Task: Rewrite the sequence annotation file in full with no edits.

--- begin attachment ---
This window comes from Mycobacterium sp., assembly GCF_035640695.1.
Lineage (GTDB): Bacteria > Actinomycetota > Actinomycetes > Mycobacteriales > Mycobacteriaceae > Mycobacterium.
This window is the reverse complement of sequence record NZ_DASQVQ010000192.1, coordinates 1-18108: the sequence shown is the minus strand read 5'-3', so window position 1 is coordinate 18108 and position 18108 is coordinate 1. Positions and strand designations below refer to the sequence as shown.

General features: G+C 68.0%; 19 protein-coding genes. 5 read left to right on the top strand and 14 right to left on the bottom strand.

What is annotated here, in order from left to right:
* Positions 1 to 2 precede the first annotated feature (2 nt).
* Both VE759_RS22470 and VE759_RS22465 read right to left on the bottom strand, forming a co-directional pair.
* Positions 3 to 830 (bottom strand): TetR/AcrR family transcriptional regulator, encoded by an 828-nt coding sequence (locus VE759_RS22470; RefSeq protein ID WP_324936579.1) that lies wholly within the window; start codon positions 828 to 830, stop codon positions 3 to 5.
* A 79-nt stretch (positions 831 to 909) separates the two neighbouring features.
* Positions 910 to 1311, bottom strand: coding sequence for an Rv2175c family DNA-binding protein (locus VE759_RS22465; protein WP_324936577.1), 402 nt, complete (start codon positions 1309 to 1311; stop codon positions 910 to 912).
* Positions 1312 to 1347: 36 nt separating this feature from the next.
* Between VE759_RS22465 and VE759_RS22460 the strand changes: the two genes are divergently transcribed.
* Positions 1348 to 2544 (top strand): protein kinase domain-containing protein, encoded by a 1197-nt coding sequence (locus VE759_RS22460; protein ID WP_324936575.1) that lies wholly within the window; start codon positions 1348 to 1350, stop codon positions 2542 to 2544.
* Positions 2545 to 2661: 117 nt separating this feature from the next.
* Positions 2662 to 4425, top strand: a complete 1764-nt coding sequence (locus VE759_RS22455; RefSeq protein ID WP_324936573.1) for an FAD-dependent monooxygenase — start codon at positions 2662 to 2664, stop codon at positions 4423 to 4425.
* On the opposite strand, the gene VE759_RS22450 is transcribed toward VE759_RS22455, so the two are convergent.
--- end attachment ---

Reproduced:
This window comes from Mycobacterium sp., assembly GCF_035640695.1.
Lineage (GTDB): Bacteria > Actinomycetota > Actinomycetes > Mycobacteriales > Mycobacteriaceae > Mycobacterium.
This window is the reverse complement of sequence record NZ_DASQVQ010000192.1, coordinates 1-18108: the sequence shown is the minus strand read 5'-3', so window position 1 is coordinate 18108 and position 18108 is coordinate 1. Positions and strand designations below refer to the sequence as shown.

General features: G+C 68.0%; 19 protein-coding genes. 5 read left to right on the top strand and 14 right to left on the bottom strand.

What is annotated here, in order from left to right:
* Positions 1 to 2 precede the first annotated feature (2 nt).
* Both VE759_RS22470 and VE759_RS22465 read right to left on the bottom strand, forming a co-directional pair.
* Positions 3 to 830 (bottom strand): TetR/AcrR family transcriptional regulator, encoded by an 828-nt coding sequence (locus VE759_RS22470; RefSeq protein ID WP_324936579.1) that lies wholly within the window; start codon positions 828 to 830, stop codon positions 3 to 5.
* A 79-nt stretch (positions 831 to 909) separates the two neighbouring features.
* Positions 910 to 1311, bottom strand: coding sequence for an Rv2175c family DNA-binding protein (locus VE759_RS22465; protein WP_324936577.1), 402 nt, complete (start codon positions 1309 to 1311; stop codon positions 910 to 912).
* Positions 1312 to 1347: 36 nt separating this feature from the next.
* Between VE759_RS22465 and VE759_RS22460 the strand changes: the two genes are divergently transcribed.
* Positions 1348 to 2544 (top strand): protein kinase domain-containing protein, encoded by a 1197-nt coding sequence (locus VE759_RS22460; protein ID WP_324936575.1) that lies wholly within the window; start codon positions 1348 to 1350, stop codon positions 2542 to 2544.
* Positions 2545 to 2661: 117 nt separating this feature from the next.
* Positions 2662 to 4425, top strand: a complete 1764-nt coding sequence (locus VE759_RS22455; RefSeq protein ID WP_324936573.1) for an FAD-dependent monooxygenase — start codon at positions 2662 to 2664, stop codon at positions 4423 to 4425.
* On the opposite strand, the gene VE759_RS22450 is transcribed toward VE759_RS22455, so the two are convergent.